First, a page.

It’s about the last thing most of us think about when it comes to our fishing gear – am I using the best mono fishing line?
But to let you in on a little secret, for the fishing pros, this is one of the things they pay the most attention to in their fishing.
Using the best monofilament fishing line means you’ll get more hook ups and lose less fish and, therefore have a more enjoyable fishing experience.
Best Mono Fishing Line: Our Top Picks
Cutting to the chase, Berkley Trilene XL is a superb monofilament fishing line and is our top pick.
We’ve given an honorable mention to Maxima Ultragreen for those who like a stiffer/harder fishing line from a quality manufacturer.
And our choice of best monofilament fishing line for the bargain conscious is the Stren High Impact, which is of tremendous value in 650-yard spools.
America’s favourite monofilament line for a reason, Berkley Trilene XL boasts good suppleness and knot strength with abrasion resistance.
Great for those who like a stiffer/harder line from a quality manufacturer. It is a consistently strong performer and good for fishing structure.
Best Monofilament Fishing Lines Summarised
- Berkley Trilene XL – America’s favorite monofilament fishing line and our choice, too
- Maxima Ultragreen – tough, hard German quality mono fishing line
- Stren High Impact – great value fishing line for the money
- Spiderwire EZ – gets the job done
- KastKing Fluorocote – a hybrid fishing line that gives the best of both worlds
|Berkley Trilene XL||Maxima Ultragreen||Stren High Impact||Spiderwire EZ|
|Country of manufacture||United States||Germany||United States||United States|
|Diameter at 20lb||.018||0.17||0.018||0.018|
|Selling points||Smooth casting|
|Superior knot strength|
|Value (based on price per yard)||***||**||*****||****|
Best Monofilament Lines: Full Reviews
America’s favorite monofilament fishing line for a reason, Berkley Trilene XL boasts good suppleness and knot strength with abrasion resistance. Although slightly thicker than the Maxima for the same strength, this is a good quality monofilament fishing line at a reasonable price that we are perfectly content to fish with. Our winner among a strong group of fishing lines is the best monofilament line.
We love Maxima for its feel, it’s stiffness and durability and its consistent performance. We use Maxima for constructing fly fishing leaders where that stiffness helps create leaders that turn over properly in heavy wind.
With that stiffness comes good abrasion resistance and minimal stretch to assist feeling every bite or movement of the lure. This monofilament fishing line is also slightly slimmer in diameter than its rivals for the title of best mono fishing line here.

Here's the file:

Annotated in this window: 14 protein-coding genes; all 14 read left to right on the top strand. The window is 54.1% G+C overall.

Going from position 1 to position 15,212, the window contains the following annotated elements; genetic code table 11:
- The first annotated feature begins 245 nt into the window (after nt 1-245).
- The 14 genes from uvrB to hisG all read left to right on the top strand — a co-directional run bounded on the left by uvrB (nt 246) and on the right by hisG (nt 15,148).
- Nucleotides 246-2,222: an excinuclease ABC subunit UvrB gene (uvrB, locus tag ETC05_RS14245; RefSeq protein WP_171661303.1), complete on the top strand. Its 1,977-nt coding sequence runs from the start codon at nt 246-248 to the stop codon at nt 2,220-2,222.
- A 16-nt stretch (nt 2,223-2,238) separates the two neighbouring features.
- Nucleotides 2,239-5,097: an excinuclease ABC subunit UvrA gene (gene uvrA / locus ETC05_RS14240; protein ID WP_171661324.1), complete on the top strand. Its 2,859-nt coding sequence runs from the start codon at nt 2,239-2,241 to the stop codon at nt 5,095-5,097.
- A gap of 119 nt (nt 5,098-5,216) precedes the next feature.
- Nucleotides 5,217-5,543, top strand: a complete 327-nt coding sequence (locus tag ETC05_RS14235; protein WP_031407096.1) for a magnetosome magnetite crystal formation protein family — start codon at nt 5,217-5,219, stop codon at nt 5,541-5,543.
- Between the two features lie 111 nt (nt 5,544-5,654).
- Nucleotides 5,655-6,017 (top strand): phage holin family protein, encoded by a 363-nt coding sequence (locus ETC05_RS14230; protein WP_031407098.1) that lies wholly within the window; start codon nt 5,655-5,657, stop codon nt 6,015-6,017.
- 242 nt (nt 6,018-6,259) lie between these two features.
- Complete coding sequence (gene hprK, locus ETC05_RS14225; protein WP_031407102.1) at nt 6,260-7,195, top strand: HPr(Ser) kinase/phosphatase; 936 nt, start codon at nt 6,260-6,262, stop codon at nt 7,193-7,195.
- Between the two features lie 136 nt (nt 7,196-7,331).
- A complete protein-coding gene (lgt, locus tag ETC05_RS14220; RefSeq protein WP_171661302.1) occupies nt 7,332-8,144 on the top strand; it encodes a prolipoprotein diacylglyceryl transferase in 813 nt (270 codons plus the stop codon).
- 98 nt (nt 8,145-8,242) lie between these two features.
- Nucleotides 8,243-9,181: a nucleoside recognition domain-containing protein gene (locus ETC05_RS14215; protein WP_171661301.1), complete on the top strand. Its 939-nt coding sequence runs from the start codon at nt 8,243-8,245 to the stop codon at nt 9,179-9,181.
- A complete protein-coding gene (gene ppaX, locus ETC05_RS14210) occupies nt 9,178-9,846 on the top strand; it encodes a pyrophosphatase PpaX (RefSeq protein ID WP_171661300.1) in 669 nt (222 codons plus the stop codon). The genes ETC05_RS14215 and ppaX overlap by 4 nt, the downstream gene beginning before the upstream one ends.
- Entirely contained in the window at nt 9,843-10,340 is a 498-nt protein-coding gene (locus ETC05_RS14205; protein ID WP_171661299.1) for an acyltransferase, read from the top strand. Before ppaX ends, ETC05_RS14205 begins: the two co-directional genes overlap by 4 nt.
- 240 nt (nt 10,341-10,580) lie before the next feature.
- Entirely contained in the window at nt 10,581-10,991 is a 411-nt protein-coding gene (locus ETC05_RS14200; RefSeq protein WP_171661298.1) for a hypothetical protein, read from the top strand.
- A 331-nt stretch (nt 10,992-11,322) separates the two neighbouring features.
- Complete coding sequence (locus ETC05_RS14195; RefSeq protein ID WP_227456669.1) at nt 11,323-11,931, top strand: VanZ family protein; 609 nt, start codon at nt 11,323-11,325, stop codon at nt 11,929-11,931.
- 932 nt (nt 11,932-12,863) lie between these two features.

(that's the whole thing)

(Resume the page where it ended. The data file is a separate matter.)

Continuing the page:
The Stren fishing line brand is now in the same Pure Fishing stable as Berkley and Spiderwire. The Stren High Impact monofilament fishing line is a trusted brand, particularly in the US market, and makes a good product at a brilliant price.
As it implies in the name, this is a high-impact monofilament fishing line meaning it can take some scrapes. It’s tough and abrasion resistant, and US manufactured and comes in four colors - clear, hi-vis green, low-vis green, and smoke blue. It is our clear choice for the best-value monofilament fishing line out there.
While better known in many markets for its braided lines, Spiderwire makes both mono and fluorocarbon lines. I think the jury is out a bit on Spiderwire’s mono fishing line range. It’s not that it’s a bad fishing line, but there are less anglers who are prepared to endorse it wholeheartedly over competing brands.
We’ve put in this hybrid line in our line up of reviews as it is a good product that fulfils a need. As the name suggests, it is a mono line with a fluorocarbon coating. This helps with visibility (arguably – we haven’t seen tests) and abrasion resistance and also protects the fishing line from the water absorption and UV decay issues than can impact on monofilament fishing line in certain conditions.
We’ve put this hybrid line in our lineup of reviews as it is a good product that fulfills a need. As the name suggests, it is a mono line with a fluorocarbon coating. This helps with visibility (arguably – we haven’t seen tests) and abrasion resistance and also protects the fishing line from the water absorption and UV decay issues that can impact the monofilament fishing line in certain conditions.
Mono Fishing Line Buyers’ Guide:
The key features of the best mono fishing lines include strength, abrasion resistance, stretch, visibility, lack of memory, and UV resistance.
Mono Line Strength
It’s beyond obvious to say this is the most important factor with fishing lines. All of the monofilament lines here can be relied upon to have a breaking strain that’s at least what’s promised.
Mono Fishing Line Abrasion Resistance
Even the best monofilament fishing lines don’t have the same abrasion resistance as fluorocarbon lines. If this is an important factor for you – for example, if you are fishing around sharp rocks or other structures – then hard monofilament like Maxima may be the best mono fishing line for you.
Nylon (the key material of monofilament fishing lines) has more in-built stretch than either braided line (which has virtually none) or fluorocarbon. In some situations, this is good as the stretch can act as a shock absorber. But in applications where hookset is an issue – for example, fish with hard, boney mouths – particularly when fishing with long casts, stretch is a real problem.
Monofilament fishing line is much more buoyant than fluoro or braid, making it easily the best choice for topwater fishing or other fishing where you want to fish the upper part of the water column. For this reason, it is also the best choice for dry fly fishing tippets.